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King v. Clair

Supreme Court of Nevada, En Banc

March 29, 2018

JASON KING, P.E., NEVADA STATE ENGINEER, DIVISION OF WATER RESOURCES, DEPARTMENT OF CONSERVATION AND NATURAL RESOURCES, Appellant,
v.
RODNEY ST. CLAIR, Respondent.

          Appeal from a district court order resolving a petition for judicial review in a water rights matter. Sixth Judicial District Court, Humboldt County; Steven R. Kosach, Senior Judge.

          Adam Paul Laxalt, Attorney General, and Justina A. Caviglia, Deputy Attorney General, Carson City, for Appellant.

          Taggart & Taggart, Ltd., and Paul G. Taggart and Rachel L. Wise, Carson City, for Respondent.

          OPINION

          STIGLICH, J.

         This case concerns respondent Rodney St. Clair's entitlement to water rights connected to a property that he purchased in 2013. Upon finding an abandoned well on the property, St. Clair applied to the State Engineer for a permit to temporarily change the point of diversion of the underground water source from that well to another location on his property. To support that application, St. Clair submitted a Proof of Appropriation, in which he claimed that a prior owner of the property had established a vested right to the underground water source. In ruling on St. Clair's application for a temporary permit, the State Engineer found that a prior owner had indeed established a right to appropriate underground water, but a subsequent owner abandoned that right through years of nonuse. Upon St. Clair's petition for judicial review, the district court overruled the State Engineer's decision, finding insufficient evidence that any owner of the property intended to abandon the property's water right. We affirm because nonuse evidence alone was insufficient to support a finding of an intent to abandon.

         FACTS AND PROCEDURAL HISTORY

         In 2013, Rodney St. Clair purchased real property in Humboldt County, Nevada. Upon finding remnants of a well casing on the property, St. Clair filed two documents with the State Engineer. The first was a Proof of Appropriation, in which St. Clair claimed a pre-1939 vested right to appropriate underground water. The second was an application for a permit to temporarily change the place of diversion of that water.

         To support his Proof of Appropriation, St. Clair submitted documents establishing that the property in question was first acquired by George Crossley in 1924 pursuant to the Homestead Act of 1862. Several months later, Crossley deeded the land, with all appurtenances, to Albert H. Trathen. The Trathen family maintained ownership over the property until 2013, when St. Clair bought it. All property taxes were paid from 1924 to the present.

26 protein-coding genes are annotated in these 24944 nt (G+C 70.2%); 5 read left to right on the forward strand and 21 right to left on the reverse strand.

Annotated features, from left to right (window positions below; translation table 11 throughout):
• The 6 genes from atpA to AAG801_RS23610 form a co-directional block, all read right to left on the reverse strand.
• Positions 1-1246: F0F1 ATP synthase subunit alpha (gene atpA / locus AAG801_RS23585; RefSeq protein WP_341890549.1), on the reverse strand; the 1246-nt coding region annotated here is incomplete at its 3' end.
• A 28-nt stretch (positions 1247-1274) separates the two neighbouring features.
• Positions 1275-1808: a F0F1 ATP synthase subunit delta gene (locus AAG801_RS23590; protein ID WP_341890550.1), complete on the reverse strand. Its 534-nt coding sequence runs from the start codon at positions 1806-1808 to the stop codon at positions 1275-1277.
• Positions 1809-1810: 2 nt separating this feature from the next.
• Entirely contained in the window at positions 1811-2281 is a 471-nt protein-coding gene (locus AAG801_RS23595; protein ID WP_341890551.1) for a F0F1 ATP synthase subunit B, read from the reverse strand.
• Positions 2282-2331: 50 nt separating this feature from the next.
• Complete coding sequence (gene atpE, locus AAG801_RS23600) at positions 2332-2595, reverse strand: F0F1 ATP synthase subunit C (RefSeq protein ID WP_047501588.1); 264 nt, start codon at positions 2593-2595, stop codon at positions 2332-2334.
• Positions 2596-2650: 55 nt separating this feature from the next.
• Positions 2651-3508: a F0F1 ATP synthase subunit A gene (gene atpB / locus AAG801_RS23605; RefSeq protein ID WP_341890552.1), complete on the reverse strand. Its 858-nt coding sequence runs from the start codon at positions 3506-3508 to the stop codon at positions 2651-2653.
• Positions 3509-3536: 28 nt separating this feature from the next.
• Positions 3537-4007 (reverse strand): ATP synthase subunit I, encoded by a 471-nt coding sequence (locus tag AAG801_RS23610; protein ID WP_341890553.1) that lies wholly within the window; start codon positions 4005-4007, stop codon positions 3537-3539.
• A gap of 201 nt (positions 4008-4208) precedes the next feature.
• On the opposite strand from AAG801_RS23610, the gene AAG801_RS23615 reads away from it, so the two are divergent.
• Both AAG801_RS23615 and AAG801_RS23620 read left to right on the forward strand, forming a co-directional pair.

St. Clair's documentation also included Crossley's 1924 land patent application, in which Crossley indicated that a drilled well existed on the property. St. Clair submitted pictures of remnants of the well existing on the property in 2013. By that time, the well had become inoperable, and St. Clair admitted in his application that the land had not been irrigated recently and that he did not know when it was last irrigated.

         In ruling on St. Clair's application, the State Engineer found sufficient evidence that Crossley had appropriated underground water and put it to beneficial use prior to March 25, 1939, thus vesting a pre-statutory right to appropriate underground water pursuant to NRS 534.100.[1]However, the State Engineer also found that the water was not used continuously from 1924 to the present and that there was "no evidence pointing to a lack of prior owners' intent to abandon the water right." Based on those findings, the State Engineer concluded that the vested water right had been abandoned. The State Engineer therefore denied St. Clair's application seeking a temporary change of place of diversion on the basis that no appropriated water was available.

         St. Clair petitioned for judicial review. While the district court accepted the State Engineer's findings that the well was inoperable and that water had not been put to beneficial use for some time, the court reasoned "that non-use of the water is not enough to constitute abandonment" of a water right. The district court noted that the property contained no improvements inconsistent with irrigation and the evidence indicated that all taxes and assessments on the property were paid from Crossley's time up until the present. Thus, the district court overruled the State Engineer's abandonment finding as being unsupported by substantial evidence and ordered the State Engineer to grant St. Clair's application for a permit to change the place of diversion. The State Engineer appeals.

         DISCUSSION

         When this court reviews a district court's order reversing an agency's decision, we apply the same standard of review that the lower court applied: we determine whether the agency's decision was arbitrary or capricious. See Pyramid Lake Paiute Tribe of Indians v. Washoe Cty,, 112 Nev. 743, 751, 918 P.2d 697, 702 (1996). According to that standard, factual findings of the State Engineer should only be overturned if they are not supported by substantial evidence. See id. Substantial evidence is "that which a reasonable mind might accept as adequate to support a conclusion." Backer v. Office of the State Eng'r, 122 Nev. 1110, 1121, 146 P.3d 793, 800 (2006) (internal quotation marks omitted). We review purely legal questions de novo. See In re Nev. State Eng'r Ruling No. 5823, 128 Nev. 232, 238-39, 277 P.3d 449, 453 (2012).

         The State Engineer misapplied Nevada law in finding that nonuse alone established a prior ...


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